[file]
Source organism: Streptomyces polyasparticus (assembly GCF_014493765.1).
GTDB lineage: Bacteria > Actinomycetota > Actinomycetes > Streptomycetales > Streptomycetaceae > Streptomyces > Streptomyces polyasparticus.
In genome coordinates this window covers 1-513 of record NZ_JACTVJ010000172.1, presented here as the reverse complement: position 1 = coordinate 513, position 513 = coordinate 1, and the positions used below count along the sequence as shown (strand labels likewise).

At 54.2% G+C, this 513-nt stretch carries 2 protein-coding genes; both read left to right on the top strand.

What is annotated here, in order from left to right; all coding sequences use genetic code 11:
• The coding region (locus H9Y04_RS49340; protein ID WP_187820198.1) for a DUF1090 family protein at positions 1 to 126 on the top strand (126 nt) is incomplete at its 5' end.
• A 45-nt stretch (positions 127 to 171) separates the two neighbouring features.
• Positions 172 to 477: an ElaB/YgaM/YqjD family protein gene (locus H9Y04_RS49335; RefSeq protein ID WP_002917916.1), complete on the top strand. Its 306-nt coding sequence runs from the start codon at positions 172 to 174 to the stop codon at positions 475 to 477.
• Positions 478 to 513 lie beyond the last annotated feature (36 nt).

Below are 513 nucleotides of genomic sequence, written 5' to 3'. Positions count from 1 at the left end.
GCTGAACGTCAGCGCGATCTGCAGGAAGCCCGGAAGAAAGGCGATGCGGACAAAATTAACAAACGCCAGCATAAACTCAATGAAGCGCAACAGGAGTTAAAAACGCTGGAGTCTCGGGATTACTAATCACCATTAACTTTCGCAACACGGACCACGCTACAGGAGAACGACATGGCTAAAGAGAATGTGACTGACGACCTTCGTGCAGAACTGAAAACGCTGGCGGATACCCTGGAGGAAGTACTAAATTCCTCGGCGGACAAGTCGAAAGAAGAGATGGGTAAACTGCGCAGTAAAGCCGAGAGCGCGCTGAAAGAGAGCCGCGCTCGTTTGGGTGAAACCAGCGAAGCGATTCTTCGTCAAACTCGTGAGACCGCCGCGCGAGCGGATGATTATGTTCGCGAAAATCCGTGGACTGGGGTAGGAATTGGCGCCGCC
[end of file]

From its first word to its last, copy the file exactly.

Source organism: Streptomyces polyasparticus (assembly GCF_014493765.1).
GTDB lineage: Bacteria > Actinomycetota > Actinomycetes > Streptomycetales > Streptomycetaceae > Streptomyces > Streptomyces polyasparticus.
In genome coordinates this window covers 1-513 of record NZ_JACTVJ010000172.1, presented here as the reverse complement: position 1 = coordinate 513, position 513 = coordinate 1, and the positions used below count along the sequence as shown (strand labels likewise).

At 54.2% G+C, this 513-nt stretch carries 2 protein-coding genes; both read left to right on the top strand.

What is annotated here, in order from left to right; all coding sequences use genetic code 11:
• The coding region (locus H9Y04_RS49340; protein ID WP_187820198.1) for a DUF1090 family protein at positions 1 to 126 on the top strand (126 nt) is incomplete at its 5' end.
• A 45-nt stretch (positions 127 to 171) separates the two neighbouring features.
• Positions 172 to 477: an ElaB/YgaM/YqjD family protein gene (locus H9Y04_RS49335; RefSeq protein ID WP_002917916.1), complete on the top strand. Its 306-nt coding sequence runs from the start codon at positions 172 to 174 to the stop codon at positions 475 to 477.
• Positions 478 to 513 lie beyond the last annotated feature (36 nt).

Below are 513 nucleotides of genomic sequence, written 5' to 3'. Positions count from 1 at the left end.
GCTGAACGTCAGCGCGATCTGCAGGAAGCCCGGAAGAAAGGCGATGCGGACAAAATTAACAAACGCCAGCATAAACTCAATGAAGCGCAACAGGAGTTAAAAACGCTGGAGTCTCGGGATTACTAATCACCATTAACTTTCGCAACACGGACCACGCTACAGGAGAACGACATGGCTAAAGAGAATGTGACTGACGACCTTCGTGCAGAACTGAAAACGCTGGCGGATACCCTGGAGGAAGTACTAAATTCCTCGGCGGACAAGTCGAAAGAAGAGATGGGTAAACTGCGCAGTAAAGCCGAGAGCGCGCTGAAAGAGAGCCGCGCTCGTTTGGGTGAAACCAGCGAAGCGATTCTTCGTCAAACTCGTGAGACCGCCGCGCGAGCGGATGATTATGTTCGCGAAAATCCGTGGACTGGGGTAGGAATTGGCGCCGCC